Detective to be honored as ‘Cop of the Year’
by Patrick Kearns
Jan 25, 2017 | 4090 views | 0 0 comments | 35 35 recommendations | email to a friend | print
Detective Thomas Bell speaks with a member of the military at a recent communiy event.
Detective Thomas Bell speaks with a member of the military at a recent communiy event.
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If you ask, you'll here a lot of the same things about Detective Thomas Bell: that he’s a caring, hardworking cop that puts the needs of the community first.

So it’s no wonder that the 104th Precinct Community Council is honoring him as the cop of the year.

“He assists the community so much,” said Deputy Inspector Mark Wacther. “It's a personal touch. So many people in the community reach out to him for various issues and he truly cares.”

Essentially, the job of a community affairs officer is to act as a link between the officers and the community.

“He takes his job to the extreme level of caring about the community and solving the problems,” Wachter said.

Residents come to Bell with a host of problems, including derelict cars on the street or disputes between neighbors. Others come to him for help with a family member who may be going down the wrong path.

“They know that, 'hey if I talk to Detective Bell, the problem's going to be solved,'” Wachter said. “And that's what he's all about. You give him a problem, he's going to solve it.”

He also acts as a liaison between groups like the 104th Precinct Civilian Observation Patrol and the Greater Ridgewood Youth Council.

It's not just the community that relies on Bell. Wachter said cops like Bell, who know everyone in both the precinct and the community, are so valuable to commanding officers. It was nearly two years ago that Wachter came to the 104th and he immediately leaned on Bell.

“When I come in here on day one, I know no one,” he recalled. “This is the person who familiarizes themselves with the community, the dignitaries and the elected officials, and briefs me on the community issues, the hot spots and what needs to be addressed.”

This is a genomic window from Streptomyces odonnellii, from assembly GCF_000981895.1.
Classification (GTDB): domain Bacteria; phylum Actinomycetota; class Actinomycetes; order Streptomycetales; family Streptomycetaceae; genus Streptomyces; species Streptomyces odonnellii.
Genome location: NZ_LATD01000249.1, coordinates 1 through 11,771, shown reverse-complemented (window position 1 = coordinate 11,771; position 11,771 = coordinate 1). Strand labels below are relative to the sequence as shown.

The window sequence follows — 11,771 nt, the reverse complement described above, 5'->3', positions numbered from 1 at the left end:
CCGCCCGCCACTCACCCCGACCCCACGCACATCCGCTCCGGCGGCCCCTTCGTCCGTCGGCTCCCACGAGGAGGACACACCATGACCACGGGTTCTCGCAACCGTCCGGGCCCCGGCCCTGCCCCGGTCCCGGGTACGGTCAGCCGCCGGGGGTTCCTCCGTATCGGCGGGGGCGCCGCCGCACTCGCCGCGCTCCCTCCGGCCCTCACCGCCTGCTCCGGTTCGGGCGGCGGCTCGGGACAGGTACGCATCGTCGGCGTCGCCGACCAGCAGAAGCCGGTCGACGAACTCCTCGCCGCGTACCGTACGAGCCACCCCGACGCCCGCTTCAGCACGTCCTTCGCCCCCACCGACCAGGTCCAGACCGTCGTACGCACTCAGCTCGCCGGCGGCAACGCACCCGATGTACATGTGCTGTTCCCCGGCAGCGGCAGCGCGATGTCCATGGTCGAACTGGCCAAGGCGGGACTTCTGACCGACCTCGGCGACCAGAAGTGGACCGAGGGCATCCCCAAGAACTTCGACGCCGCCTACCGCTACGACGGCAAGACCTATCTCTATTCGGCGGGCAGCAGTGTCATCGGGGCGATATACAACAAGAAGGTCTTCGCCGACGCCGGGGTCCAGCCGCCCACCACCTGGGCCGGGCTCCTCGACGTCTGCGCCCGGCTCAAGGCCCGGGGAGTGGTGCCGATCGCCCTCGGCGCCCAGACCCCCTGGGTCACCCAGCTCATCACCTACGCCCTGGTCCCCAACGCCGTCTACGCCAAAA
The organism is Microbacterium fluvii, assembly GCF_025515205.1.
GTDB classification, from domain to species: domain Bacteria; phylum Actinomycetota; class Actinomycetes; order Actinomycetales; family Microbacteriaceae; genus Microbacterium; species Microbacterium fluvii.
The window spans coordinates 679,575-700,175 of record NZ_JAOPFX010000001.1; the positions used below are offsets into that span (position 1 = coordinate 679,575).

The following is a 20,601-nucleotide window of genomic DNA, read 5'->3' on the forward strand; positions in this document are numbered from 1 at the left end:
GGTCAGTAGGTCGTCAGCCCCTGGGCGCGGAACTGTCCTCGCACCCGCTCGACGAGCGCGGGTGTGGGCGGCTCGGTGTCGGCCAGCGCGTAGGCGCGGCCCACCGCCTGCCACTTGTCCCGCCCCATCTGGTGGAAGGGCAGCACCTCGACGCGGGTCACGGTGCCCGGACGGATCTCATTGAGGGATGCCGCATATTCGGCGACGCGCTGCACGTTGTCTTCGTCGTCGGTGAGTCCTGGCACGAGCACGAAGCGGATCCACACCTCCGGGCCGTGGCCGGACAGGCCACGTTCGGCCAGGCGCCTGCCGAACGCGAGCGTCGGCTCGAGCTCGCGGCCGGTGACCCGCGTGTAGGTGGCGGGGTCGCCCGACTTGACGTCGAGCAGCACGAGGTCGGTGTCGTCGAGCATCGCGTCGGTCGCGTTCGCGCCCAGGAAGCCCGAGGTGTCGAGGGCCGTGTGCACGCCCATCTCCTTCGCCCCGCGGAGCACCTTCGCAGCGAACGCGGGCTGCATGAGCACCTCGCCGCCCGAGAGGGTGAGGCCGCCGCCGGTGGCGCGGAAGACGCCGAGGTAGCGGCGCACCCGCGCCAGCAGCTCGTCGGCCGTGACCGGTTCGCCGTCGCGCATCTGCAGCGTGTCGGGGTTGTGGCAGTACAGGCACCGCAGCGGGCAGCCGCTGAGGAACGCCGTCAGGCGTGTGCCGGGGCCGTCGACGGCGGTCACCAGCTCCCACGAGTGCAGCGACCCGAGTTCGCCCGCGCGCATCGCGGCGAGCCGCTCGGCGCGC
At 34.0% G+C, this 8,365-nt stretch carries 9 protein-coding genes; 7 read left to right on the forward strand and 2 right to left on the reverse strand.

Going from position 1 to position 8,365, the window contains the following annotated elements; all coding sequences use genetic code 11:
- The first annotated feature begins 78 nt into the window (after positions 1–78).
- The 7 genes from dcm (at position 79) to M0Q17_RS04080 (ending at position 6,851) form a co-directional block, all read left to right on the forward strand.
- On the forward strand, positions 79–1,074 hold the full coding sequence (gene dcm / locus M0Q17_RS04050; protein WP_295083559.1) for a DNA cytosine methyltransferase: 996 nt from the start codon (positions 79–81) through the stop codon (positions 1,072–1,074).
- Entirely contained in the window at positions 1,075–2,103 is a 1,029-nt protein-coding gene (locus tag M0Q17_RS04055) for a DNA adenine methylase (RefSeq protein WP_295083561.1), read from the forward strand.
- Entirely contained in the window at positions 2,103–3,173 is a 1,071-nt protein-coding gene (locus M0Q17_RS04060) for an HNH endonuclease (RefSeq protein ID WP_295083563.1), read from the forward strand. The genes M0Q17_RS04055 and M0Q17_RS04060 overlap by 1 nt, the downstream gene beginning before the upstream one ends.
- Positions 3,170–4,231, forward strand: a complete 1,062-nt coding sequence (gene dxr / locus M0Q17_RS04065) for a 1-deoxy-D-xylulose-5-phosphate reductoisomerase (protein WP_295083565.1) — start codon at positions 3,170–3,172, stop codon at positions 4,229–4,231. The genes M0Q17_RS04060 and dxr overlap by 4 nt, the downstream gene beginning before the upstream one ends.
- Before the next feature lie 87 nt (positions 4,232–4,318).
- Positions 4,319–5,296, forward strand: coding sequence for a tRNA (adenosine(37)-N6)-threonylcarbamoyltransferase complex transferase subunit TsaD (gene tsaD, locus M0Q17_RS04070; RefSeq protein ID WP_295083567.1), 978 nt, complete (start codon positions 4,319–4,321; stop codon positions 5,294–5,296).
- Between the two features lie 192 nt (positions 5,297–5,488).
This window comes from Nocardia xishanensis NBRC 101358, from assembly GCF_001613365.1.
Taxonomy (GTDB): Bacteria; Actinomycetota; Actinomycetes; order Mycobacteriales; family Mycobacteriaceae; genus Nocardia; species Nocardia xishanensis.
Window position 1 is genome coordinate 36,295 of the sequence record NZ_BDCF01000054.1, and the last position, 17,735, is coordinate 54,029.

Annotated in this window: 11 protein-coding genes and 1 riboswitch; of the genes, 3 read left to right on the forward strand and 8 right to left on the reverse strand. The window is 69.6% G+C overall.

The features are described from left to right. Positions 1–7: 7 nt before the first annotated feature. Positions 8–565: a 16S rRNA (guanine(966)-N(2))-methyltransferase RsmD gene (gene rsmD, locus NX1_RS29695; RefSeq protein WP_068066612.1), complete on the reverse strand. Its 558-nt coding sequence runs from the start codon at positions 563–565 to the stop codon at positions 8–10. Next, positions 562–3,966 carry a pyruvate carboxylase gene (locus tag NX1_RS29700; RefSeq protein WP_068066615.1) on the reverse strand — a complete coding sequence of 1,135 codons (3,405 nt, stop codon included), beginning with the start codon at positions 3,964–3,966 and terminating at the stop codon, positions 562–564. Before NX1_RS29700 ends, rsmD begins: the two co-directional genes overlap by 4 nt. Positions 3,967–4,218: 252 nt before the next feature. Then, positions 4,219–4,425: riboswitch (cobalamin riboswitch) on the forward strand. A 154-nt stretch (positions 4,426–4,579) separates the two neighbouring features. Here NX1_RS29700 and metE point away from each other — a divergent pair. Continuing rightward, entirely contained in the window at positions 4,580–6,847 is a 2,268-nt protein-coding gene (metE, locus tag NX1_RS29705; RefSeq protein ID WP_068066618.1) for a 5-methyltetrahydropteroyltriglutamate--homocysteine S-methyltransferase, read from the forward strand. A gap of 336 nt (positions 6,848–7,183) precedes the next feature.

Officer Edwin Collado said other cops come to Bell with problems, both personal and professional. He is especially kind as a mentor to younger cops.

“They come to the precinct and they're unaware of what's going on, especially those officers who don't have military experience,” he said. “When they go up to Detective Bell, he guides and informs them how to go about and perform their duties professionally.”

Wachter was also quick to share some of his favorite stories about Bell, which further highlighted his best characteristics as both a cop and the man behind the badge.

A few months ago, Bell was taking the subway in Manhattan when a he encountered a person on the train threatening to rob people.

“[He] took police action in the middle of a crowded train, took the person off, apprehended him,” Wachter said. “He could have just sat on the train, but he took action. There were people that feared for their lives on this train, about to get robbed by a felon.”

Over the years, the 104th Precinct formed a close bond with Wilbur Hoffman, a World War II veteran who was the victim of three home invasions. Wachter explained that the 104th sort of adopted Hoffman before he passed away last year.

But Bell and Hoffman had an especially close bond since they were both veterans, Bell having served in the Navy. Wachter said the last time Hoffman was robbed, the burglars stole the remote to his television.

“So Detective Bell bought Mr. Hoffman a remote control for his TV,” Wachter explained. “That's the kind of guy he is.”

The second annual Cop of the Year Award Dinner will take place on January 26 at Villa Erasmo, 69-61 Juniper Boulevard South, in Middle Village. The Glendale Kiwanis Club will also be honored as “Community Partner of the Year
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